Among the representatives of the so-called gender revolution, this idea has led to crazy proposals, such as that of abolishing the distinction between sexes and substituting it with the more elastic and subjective distinction of "genders" (masculine, feminine, variable) or that of freeing women from the slavery of maternity, providing other means, invented by man, for the production of children. (It is not clear who would continue to have interest or desire at this point in having children.)

It is precisely through choosing to dialogue and engage in self criticism that we have the right to denounce these projects as "inhuman," in other words, contrary to not only God's will, but also to the good of humanity. If they were to become common practice on a large scale, they would lead to unforeseeable damages. The book and the movie "The Island of Dr. Moreau" by H. G. Wells could prove to be tragically prophetic, this time not only among animals but also among human beings.

Our only hope is that people's common sense, together with the "desire" for the other sex, with the need for maternity and paternity that God has written in human nature, resist these attempts to substitute God. They are inspired more by belated feelings of guilt in men than by genuine respect and love for women. (Those who propose these theories are almost all men!)

2. An ideal that must be rediscovered

Christians' task of rediscovering and fully living the biblical ideal of marriage and family is no less important than defending it. In this way it can be proposed again to the world with facts, more so than with words.

Let's read today the account of the creation of man and woman in the light of the revelation of the Trinity. Under this light, the phrase: "God created mankind in his image, in his image he created him, male and female he created them" finally reveals its meaning, which was mysterious and uncertain before Christ. What relation could there be between being "in the image of God" and being "male and female?" The God of the Bible does not have sexual connotations; he is neither male nor female.

The similarity is this: God is love and love demands communion, interpersonal exchange; it needs to have an "I" and a "you." There is no love that is not love for someone. Where there is only one subject there can be no love, only egotism and narcissism. Where God is thought of as Law and as absolute Power, there is no need for a plurality of persons. (Power can be exercised alone!). The God revealed by Jesus Christ, being love, is one and only, but he is not solitary; he is one and triune. In him coexist unity and distinction: unity of nature, of will, of intention, and distinction of characteristics and persons.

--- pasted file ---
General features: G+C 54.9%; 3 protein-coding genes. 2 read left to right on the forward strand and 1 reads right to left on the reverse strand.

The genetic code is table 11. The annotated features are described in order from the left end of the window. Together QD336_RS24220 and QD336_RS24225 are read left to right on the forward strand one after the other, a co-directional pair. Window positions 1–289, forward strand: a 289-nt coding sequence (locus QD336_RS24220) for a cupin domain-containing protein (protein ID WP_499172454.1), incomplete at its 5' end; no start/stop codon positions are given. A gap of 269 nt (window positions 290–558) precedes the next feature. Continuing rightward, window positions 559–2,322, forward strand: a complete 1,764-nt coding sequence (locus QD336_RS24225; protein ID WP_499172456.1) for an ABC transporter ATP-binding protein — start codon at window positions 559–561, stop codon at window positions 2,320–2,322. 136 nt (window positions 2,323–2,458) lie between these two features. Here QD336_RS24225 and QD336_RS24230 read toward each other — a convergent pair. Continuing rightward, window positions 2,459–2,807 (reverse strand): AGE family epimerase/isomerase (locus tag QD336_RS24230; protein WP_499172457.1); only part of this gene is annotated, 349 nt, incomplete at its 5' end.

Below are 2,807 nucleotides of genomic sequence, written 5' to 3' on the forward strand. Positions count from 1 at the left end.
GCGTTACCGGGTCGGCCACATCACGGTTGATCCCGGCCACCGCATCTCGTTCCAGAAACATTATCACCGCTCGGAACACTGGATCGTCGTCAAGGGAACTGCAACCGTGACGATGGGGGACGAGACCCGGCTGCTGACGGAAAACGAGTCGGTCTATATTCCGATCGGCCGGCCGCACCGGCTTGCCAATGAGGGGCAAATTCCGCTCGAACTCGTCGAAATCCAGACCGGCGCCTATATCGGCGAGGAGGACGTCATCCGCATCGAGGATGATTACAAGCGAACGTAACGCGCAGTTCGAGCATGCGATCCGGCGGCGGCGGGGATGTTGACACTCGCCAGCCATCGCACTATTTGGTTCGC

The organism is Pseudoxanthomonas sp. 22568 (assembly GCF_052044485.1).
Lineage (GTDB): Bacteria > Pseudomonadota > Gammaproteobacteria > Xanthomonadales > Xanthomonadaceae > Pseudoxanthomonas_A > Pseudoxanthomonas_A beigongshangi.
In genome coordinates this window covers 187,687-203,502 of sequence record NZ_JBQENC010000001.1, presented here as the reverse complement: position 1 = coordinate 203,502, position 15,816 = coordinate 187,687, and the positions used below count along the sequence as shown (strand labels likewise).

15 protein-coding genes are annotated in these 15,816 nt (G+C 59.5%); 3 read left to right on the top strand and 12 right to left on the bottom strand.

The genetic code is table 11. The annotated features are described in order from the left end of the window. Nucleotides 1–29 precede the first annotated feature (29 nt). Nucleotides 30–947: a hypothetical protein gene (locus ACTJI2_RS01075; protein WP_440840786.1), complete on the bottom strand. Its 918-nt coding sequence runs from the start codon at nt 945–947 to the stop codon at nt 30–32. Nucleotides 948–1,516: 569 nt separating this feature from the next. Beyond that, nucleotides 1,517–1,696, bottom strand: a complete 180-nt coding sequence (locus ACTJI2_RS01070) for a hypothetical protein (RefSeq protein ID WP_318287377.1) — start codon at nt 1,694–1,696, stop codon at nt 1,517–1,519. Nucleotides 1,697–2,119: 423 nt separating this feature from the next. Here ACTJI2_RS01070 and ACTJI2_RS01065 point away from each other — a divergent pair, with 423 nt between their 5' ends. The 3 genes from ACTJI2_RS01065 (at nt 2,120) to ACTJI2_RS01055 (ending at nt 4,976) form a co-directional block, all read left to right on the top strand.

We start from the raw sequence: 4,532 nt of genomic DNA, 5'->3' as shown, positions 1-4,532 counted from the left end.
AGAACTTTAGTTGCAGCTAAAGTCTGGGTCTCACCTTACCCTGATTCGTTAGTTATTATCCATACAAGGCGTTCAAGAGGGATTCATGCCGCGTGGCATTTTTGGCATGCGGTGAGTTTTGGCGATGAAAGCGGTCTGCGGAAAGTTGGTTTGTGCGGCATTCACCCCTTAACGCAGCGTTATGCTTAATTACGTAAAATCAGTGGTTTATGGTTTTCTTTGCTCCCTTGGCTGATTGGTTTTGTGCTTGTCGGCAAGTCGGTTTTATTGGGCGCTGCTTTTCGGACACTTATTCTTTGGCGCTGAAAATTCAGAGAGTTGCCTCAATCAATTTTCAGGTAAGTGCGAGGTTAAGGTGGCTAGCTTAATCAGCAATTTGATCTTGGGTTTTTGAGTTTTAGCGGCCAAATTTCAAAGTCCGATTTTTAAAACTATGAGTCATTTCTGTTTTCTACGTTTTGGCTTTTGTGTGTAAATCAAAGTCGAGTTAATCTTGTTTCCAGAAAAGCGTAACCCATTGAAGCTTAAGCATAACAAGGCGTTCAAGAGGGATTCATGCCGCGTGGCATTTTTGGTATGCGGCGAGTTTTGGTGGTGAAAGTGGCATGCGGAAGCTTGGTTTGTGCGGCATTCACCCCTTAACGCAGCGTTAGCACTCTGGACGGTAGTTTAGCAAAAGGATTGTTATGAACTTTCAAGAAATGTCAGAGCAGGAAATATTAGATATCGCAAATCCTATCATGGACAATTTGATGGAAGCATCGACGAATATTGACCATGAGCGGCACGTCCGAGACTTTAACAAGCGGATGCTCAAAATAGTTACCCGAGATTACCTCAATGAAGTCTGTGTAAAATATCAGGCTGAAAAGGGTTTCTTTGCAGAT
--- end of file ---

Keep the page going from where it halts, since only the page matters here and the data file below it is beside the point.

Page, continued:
Two people that love each other, and the case of man and woman in marriage is the strongest, reproduce something that happens in the Trinity. There two persons, the Father and the Son, loving each other, produce ("breathe") the Spirit that is the love the joins them. Someone once defined the Holy Spirit as the divine "Us," that is, not the "third person of the Trinity," but rather the first person plural.[10]

Precisely in this way the human couple is an image of God. Husband and wife are in effect a single flesh, a single heart, a single soul, even in the diversity of sex and personality. In the couple, unity and diversity reconcile themselves. The spouses face each other as an "I" and a "you", and face the rest of the world, beginning with their own children, as a "we," almost as if it was a single person, no longer singular but rather plural. "We," in other words, "your mother and I," "your father and I."

In light of this we discover the profound meaning of the prophets' message regarding human marriage, which is therefore a symbol and reflection of another love, God's love for his people. This doesn't involve overburdening a purely human reality with mystical meaning. It is not a question simply of symbolism; rather it involves revealing the true face and final purpose of the creation of man and woman: leaving one's own isolation and "egotism," opening up to the other, and through the temporal ecstasy of carnal union, elevating oneself to the desire for love and for happiness without end.

What's the reason for the incompleteness and dissatisfaction that sexual union leaves within and outside of marriage? Why does this impulse always fall over itself and why does this promise of infinity and eternity always end up disappointed? The ancients coined a phrase that paints this reality: "Post coitum animal triste": just like any other animal, man is sad after carnal union.

The pagan poet Lucretius left us a raw description of this frustration that accompanies each copulation, which should not be scandalous for us to hear at a congress for spouses and families:

"And mingle the slaver of their mouths, and breathe
Into each other, pressing teeth on mouths -